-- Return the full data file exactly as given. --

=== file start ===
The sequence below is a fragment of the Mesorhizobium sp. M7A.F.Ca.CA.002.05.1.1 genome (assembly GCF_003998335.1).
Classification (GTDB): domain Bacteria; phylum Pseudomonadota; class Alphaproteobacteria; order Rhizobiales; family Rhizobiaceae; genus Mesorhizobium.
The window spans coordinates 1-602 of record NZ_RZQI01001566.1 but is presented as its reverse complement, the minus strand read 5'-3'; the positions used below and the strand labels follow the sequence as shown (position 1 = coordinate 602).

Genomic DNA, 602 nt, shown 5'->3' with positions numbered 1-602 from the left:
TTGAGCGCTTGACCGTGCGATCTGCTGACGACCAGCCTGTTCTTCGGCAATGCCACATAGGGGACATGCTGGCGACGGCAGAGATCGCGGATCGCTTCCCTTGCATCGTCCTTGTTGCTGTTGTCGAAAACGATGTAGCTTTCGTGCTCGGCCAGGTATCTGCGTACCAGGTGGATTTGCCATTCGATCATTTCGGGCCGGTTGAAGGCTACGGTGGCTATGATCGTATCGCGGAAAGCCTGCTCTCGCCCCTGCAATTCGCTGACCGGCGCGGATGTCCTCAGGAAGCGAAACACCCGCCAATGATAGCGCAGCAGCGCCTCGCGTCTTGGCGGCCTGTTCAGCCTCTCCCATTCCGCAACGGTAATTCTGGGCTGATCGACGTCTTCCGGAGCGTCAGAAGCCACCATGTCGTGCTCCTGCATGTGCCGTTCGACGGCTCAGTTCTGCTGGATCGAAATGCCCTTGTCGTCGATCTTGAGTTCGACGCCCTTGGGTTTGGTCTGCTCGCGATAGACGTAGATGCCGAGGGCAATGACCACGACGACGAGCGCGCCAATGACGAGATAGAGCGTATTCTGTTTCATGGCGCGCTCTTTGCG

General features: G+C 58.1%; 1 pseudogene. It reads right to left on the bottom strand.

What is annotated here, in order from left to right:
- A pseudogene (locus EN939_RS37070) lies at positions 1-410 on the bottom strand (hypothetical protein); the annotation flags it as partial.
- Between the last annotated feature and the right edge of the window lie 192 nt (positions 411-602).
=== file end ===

The sequence below is a fragment of the Mesorhizobium sp. M7A.F.Ca.CA.002.05.1.1 genome (assembly GCF_003998335.1).
Classification (GTDB): domain Bacteria; phylum Pseudomonadota; class Alphaproteobacteria; order Rhizobiales; family Rhizobiaceae; genus Mesorhizobium.
The window spans coordinates 1-602 of record NZ_RZQI01001566.1 but is presented as its reverse complement, the minus strand read 5'-3'; the positions used below and the strand labels follow the sequence as shown (position 1 = coordinate 602).

Genomic DNA, 602 nt, shown 5'->3' with positions numbered 1-602 from the left:
TTGAGCGCTTGACCGTGCGATCTGCTGACGACCAGCCTGTTCTTCGGCAATGCCACATAGGGGACATGCTGGCGACGGCAGAGATCGCGGATCGCTTCCCTTGCATCGTCCTTGTTGCTGTTGTCGAAAACGATGTAGCTTTCGTGCTCGGCCAGGTATCTGCGTACCAGGTGGATTTGCCATTCGATCATTTCGGGCCGGTTGAAGGCTACGGTGGCTATGATCGTATCGCGGAAAGCCTGCTCTCGCCCCTGCAATTCGCTGACCGGCGCGGATGTCCTCAGGAAGCGAAACACCCGCCAATGATAGCGCAGCAGCGCCTCGCGTCTTGGCGGCCTGTTCAGCCTCTCCCATTCCGCAACGGTAATTCTGGGCTGATCGACGTCTTCCGGAGCGTCAGAAGCCACCATGTCGTGCTCCTGCATGTGCCGTTCGACGGCTCAGTTCTGCTGGATCGAAATGCCCTTGTCGTCGATCTTGAGTTCGACGCCCTTGGGTTTGGTCTGCTCGCGATAGACGTAGATGCCGAGGGCAATGACCACGACGACGAGCGCGCCAATGACGAGATAGAGCGTATTCTGTTTCATGGCGCGCTCTTTGCG

General features: G+C 58.1%; 1 pseudogene. It reads right to left on the bottom strand.

What is annotated here, in order from left to right:
- A pseudogene (locus EN939_RS37070) lies at positions 1-410 on the bottom strand (hypothetical protein); the annotation flags it as partial.
- Between the last annotated feature and the right edge of the window lie 192 nt (positions 411-602).